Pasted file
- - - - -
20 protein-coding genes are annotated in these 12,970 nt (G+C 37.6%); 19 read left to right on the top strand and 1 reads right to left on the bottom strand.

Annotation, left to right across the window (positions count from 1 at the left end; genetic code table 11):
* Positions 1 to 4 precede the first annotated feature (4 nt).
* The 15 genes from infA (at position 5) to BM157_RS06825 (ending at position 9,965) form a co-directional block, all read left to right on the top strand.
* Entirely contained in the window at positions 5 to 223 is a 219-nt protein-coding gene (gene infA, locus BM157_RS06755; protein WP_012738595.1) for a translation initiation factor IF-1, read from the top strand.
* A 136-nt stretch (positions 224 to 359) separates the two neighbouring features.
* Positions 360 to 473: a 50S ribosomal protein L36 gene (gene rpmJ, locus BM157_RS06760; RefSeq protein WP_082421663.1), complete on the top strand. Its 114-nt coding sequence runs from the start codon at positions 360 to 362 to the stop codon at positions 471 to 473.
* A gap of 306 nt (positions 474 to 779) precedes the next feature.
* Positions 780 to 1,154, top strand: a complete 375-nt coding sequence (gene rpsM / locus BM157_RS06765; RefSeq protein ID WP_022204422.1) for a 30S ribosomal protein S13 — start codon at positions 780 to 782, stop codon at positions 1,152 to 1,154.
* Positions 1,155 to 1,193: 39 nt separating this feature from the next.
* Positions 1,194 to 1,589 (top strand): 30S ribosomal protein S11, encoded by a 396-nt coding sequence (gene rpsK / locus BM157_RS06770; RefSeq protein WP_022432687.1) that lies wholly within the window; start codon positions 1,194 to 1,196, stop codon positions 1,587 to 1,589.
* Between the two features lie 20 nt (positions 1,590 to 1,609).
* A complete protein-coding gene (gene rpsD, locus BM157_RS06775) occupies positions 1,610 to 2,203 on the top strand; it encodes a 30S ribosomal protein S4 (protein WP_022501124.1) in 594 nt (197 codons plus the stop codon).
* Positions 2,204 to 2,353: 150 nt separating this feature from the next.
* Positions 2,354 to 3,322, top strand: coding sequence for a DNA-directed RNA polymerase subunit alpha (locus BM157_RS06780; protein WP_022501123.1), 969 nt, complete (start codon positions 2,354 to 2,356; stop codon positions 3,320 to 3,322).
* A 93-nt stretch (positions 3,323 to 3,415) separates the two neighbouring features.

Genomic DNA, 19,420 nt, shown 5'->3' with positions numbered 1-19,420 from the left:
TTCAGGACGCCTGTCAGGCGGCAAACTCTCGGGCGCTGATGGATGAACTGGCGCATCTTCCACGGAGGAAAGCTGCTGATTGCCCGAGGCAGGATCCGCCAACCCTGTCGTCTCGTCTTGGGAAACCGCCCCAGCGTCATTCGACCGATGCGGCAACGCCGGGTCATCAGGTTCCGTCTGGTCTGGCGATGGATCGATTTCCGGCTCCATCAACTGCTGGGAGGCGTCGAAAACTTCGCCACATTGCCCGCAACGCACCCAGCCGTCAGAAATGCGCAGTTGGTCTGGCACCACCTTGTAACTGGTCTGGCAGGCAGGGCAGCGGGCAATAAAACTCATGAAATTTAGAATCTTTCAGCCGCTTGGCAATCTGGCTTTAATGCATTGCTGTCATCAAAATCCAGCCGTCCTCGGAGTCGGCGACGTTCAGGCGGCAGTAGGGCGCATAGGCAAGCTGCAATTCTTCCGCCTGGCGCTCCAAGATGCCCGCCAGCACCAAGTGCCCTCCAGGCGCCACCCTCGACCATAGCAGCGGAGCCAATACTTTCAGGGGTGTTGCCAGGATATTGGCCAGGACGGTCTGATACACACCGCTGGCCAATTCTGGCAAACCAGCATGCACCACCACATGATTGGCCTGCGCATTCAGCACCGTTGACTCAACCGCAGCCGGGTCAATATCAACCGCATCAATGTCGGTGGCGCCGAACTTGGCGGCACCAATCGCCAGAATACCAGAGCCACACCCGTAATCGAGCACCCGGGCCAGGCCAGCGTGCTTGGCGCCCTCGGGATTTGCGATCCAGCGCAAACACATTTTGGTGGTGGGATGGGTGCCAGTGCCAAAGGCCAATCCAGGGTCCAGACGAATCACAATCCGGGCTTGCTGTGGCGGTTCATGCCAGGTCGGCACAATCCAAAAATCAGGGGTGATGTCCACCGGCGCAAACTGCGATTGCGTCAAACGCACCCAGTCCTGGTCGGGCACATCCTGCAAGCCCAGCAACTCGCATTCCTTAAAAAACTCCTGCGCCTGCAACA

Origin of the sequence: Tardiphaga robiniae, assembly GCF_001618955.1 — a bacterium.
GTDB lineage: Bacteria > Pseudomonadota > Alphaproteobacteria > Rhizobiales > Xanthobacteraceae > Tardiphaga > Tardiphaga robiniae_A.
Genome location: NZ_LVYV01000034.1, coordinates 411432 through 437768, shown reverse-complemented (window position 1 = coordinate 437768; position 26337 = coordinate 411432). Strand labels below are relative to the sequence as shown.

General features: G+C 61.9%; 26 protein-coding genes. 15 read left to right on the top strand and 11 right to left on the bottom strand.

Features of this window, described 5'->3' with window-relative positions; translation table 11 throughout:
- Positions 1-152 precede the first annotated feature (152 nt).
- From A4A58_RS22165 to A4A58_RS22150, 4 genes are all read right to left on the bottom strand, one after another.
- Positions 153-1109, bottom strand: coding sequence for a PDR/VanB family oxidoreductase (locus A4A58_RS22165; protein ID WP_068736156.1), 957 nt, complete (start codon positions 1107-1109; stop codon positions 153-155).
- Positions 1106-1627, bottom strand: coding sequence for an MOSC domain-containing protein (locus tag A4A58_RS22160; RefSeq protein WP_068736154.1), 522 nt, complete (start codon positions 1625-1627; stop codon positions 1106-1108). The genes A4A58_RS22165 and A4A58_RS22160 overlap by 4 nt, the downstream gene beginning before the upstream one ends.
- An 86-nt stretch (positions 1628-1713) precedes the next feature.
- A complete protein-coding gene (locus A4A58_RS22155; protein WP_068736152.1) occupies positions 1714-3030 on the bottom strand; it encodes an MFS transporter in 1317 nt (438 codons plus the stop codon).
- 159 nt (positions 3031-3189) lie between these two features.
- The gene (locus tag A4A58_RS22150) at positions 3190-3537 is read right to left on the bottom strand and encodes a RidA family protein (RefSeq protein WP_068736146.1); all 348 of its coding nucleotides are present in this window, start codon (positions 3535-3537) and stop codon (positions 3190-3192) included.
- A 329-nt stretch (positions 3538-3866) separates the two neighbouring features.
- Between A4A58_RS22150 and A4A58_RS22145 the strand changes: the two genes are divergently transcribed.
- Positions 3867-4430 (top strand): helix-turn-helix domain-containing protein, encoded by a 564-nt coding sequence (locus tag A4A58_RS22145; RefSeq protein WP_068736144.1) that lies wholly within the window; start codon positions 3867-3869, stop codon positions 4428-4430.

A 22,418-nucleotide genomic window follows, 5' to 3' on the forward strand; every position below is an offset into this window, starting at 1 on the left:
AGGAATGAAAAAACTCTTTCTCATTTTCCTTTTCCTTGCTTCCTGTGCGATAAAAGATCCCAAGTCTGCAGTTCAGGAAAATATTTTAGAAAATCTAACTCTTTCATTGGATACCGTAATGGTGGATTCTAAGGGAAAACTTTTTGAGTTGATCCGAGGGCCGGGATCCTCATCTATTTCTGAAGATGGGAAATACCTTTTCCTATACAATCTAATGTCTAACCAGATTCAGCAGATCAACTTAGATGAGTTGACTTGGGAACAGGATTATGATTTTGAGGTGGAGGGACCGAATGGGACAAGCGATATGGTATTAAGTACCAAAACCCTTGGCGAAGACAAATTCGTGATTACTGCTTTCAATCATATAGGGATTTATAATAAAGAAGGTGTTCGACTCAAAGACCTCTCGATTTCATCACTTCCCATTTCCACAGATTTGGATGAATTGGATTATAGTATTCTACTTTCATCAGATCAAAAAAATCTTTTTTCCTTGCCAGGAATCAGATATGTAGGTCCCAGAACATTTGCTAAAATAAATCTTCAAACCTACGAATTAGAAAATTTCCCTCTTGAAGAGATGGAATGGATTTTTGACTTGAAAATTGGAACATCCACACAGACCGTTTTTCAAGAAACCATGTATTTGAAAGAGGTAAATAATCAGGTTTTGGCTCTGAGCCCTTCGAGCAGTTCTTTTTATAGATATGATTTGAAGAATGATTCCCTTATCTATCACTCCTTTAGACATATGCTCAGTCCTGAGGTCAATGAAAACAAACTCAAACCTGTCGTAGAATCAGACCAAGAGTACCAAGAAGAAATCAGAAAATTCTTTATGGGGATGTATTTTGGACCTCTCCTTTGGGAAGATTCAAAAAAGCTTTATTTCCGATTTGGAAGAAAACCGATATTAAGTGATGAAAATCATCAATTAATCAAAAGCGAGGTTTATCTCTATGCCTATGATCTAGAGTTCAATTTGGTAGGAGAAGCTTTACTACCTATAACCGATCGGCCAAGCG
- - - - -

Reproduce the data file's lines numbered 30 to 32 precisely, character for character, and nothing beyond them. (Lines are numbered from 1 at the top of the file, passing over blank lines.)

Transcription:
- 159 nt (positions 3031-3189) lie between these two features.
- The gene (locus tag A4A58_RS22150) at positions 3190-3537 is read right to left on the bottom strand and encodes a RidA family protein (RefSeq protein WP_068736146.1); all 348 of its coding nucleotides are present in this window, start codon (positions 3535-3537) and stop codon (positions 3190-3192) included.
- A 329-nt stretch (positions 3538-3866) separates the two neighbouring features.